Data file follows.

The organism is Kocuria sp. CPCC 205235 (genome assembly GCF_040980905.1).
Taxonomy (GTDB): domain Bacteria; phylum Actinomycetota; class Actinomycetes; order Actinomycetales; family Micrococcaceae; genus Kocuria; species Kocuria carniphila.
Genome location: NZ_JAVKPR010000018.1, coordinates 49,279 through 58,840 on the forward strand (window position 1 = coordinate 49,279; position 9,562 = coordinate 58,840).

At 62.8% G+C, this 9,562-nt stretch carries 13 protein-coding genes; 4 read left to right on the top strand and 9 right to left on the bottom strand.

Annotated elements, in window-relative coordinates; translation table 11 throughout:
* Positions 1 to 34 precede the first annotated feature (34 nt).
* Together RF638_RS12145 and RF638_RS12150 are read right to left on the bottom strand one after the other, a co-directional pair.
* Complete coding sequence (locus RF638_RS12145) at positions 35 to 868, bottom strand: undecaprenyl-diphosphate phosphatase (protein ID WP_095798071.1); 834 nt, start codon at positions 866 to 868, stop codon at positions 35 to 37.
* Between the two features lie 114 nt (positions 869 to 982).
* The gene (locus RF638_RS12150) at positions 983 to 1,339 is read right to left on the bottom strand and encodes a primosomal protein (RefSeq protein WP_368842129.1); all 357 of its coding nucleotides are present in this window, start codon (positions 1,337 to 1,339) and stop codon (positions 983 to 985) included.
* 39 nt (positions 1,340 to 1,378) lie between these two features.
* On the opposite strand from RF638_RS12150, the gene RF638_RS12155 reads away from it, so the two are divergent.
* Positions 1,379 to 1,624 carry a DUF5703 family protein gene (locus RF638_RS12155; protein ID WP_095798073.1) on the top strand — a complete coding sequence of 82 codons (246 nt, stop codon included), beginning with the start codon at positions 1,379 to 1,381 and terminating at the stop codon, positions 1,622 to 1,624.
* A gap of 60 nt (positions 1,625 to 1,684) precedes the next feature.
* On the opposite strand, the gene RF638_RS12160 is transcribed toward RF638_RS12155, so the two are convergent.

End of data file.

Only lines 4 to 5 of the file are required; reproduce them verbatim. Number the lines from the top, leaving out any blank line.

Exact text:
At 62.8% G+C, this 9,562-nt stretch carries 13 protein-coding genes; 4 read left to right on the top strand and 9 right to left on the bottom strand.

Annotated elements, in window-relative coordinates; translation table 11 throughout: